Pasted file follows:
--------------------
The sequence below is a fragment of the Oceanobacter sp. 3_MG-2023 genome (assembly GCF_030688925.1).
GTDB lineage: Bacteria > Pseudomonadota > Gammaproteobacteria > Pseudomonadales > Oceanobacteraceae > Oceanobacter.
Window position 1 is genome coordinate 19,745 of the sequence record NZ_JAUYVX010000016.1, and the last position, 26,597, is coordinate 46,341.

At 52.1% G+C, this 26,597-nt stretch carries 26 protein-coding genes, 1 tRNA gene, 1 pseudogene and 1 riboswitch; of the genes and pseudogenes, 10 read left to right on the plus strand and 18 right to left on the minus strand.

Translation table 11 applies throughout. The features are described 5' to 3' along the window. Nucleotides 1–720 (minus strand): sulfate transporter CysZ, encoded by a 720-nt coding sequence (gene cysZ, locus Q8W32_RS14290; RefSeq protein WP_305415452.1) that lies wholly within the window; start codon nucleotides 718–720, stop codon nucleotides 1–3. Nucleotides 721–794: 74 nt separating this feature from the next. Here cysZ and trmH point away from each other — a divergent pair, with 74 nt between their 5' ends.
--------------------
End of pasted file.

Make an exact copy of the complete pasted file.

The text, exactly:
The sequence below is a fragment of the Oceanobacter sp. 3_MG-2023 genome (assembly GCF_030688925.1).
GTDB lineage: Bacteria > Pseudomonadota > Gammaproteobacteria > Pseudomonadales > Oceanobacteraceae > Oceanobacter.
Window position 1 is genome coordinate 19,745 of the sequence record NZ_JAUYVX010000016.1, and the last position, 26,597, is coordinate 46,341.

At 52.1% G+C, this 26,597-nt stretch carries 26 protein-coding genes, 1 tRNA gene, 1 pseudogene and 1 riboswitch; of the genes and pseudogenes, 10 read left to right on the plus strand and 18 right to left on the minus strand.

Translation table 11 applies throughout. The features are described 5' to 3' along the window. Nucleotides 1–720 (minus strand): sulfate transporter CysZ, encoded by a 720-nt coding sequence (gene cysZ, locus Q8W32_RS14290; RefSeq protein WP_305415452.1) that lies wholly within the window; start codon nucleotides 718–720, stop codon nucleotides 1–3. Nucleotides 721–794: 74 nt separating this feature from the next. Here cysZ and trmH point away from each other — a divergent pair, with 74 nt between their 5' ends.